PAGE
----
Breaking the Rules, Fil Anderson (foreward by Brennan Manning). Downers Grove: InterVarsity Press, 2010.
Summary: Anderson traces his own spiritual journey of moving from rules- and performance-based religion to an intimate relationship with God where he was unafraid of revealing his true self.
It’s an occupational hazard of those who take their faith seriously, especially among those of us engaged in Christian ministry. We turn what is meant to be the deepest, most profound relationship in life, into a list of rules and performance metrics. That was the trap Fil Anderson, a former youth worker, found himself in until he discovered that real Christian faith was coming with his true, broken but beloved self to Christ, learning to be vulnerable with others, and to give up measuring his worth by how well he kept the rules and how successful he was as a performer.
Anderson takes us through a series of reflections on his own journey and the different facets of moving from rule-based religion to intimate relationship with Christ. So much of it has to do with what he discusses in an early chapter of laying aside our preconceptions about Jesus and the ways we make him captive to our religious practice to discover him in his unexpected actions in unpredictable places. When we come to Christ in our brokenness, he shines his light through the broken places. We often live fearfully trying to maintain an image that gains approval rather than fully, bravely, and beautifully, allowing Christ to express himself through our personalities. And our relentless quest for religious purity blinds us to a Christ who offers us and others grace for our brokenness and exchanges our drivenness for joy. Giving up on keeping all the rules for this gracious relationship leads us to a life of “doing what we can” rather than the hubris of trying to change the world.
Toward the end of the book, he discusses the wedding of Cana and explores the question of why Jesus uses the vessels for ceremonial cleansing to transform their water to wine. His insight, I think, captures the essence of the book:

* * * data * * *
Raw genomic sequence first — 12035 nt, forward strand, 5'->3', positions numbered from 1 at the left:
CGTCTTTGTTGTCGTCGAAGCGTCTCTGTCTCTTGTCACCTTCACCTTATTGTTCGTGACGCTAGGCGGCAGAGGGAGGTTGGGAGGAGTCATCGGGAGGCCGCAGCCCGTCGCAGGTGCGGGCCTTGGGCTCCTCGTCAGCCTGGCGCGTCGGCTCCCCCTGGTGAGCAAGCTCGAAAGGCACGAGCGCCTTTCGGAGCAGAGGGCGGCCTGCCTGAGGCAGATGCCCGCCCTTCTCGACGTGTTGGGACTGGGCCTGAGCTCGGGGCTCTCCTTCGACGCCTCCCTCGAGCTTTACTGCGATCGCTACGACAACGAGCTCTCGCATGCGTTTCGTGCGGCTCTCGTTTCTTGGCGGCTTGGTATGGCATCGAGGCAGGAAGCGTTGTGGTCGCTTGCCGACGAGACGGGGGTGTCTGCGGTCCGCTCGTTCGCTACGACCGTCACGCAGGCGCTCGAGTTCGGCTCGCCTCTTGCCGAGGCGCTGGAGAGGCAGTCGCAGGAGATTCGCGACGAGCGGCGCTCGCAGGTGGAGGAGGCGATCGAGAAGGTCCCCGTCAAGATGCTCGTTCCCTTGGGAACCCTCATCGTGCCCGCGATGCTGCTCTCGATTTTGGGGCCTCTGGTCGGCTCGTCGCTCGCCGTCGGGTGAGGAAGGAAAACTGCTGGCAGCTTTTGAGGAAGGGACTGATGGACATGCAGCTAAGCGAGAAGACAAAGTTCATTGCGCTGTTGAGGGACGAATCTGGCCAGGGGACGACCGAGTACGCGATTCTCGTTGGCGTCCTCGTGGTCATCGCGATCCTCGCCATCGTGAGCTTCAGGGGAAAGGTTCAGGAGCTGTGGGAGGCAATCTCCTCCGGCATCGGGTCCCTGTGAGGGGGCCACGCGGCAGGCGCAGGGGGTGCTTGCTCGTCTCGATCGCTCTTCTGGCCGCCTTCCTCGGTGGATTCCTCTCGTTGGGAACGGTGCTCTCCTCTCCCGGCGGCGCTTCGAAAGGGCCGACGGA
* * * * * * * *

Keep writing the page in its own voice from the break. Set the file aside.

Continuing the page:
“. . . I’m convinced that it was another crucial and illuminative sign. By means of Jesus first miracle, he intentionally desecrates a highly valued religious symbol. He strategically and purposefully chooses these sacred symbols to confront the religious system by converting them from symbols of personal purification into symbols of relational and gracious celebration. Jesus turns the tables and shifts the values from holy water to wedding wine. From legalism to living. From empty religion to deep and full relationship.”
One detects in the book the influences of Brennan Manning, the author of The Ragamuffin Gospel, and Mike Yaconelli, of whom he writes movingly, and who seemed particularly instrumental in penetrating the religious persona he was so determined to project.
I think people at several places might find Anderson’s account helpful. The person who is just fed up with religion and yet longs for God seems to be particularly the person for whom this book is written. The person who has been diligently faithful, and perhaps detects in oneself that the Christian faith has become more about performance than love, and is uneasy with who they are becoming could find great help here. One of Anderson’s best chapters is his one on “throwing in the towel on religion” and many will resonate with what he says here.
I’ve watched people live performance-driven and rule-based religious lives and the outcome isn’t pretty. It is either to become critical and judging, or to end one’s life in bitter disillusionment when all the attempts to erect “glittering images” (to use Susan Howatch’s term that Anderson invokes) come crashing down. Those of us who are most “serious” about our faith perhaps have a greater need for such a narrative, that we might take ourselves more lightly as we bask in the knowledge that we are loved by the God who sees us in all our brokenness and calls us “beloved.”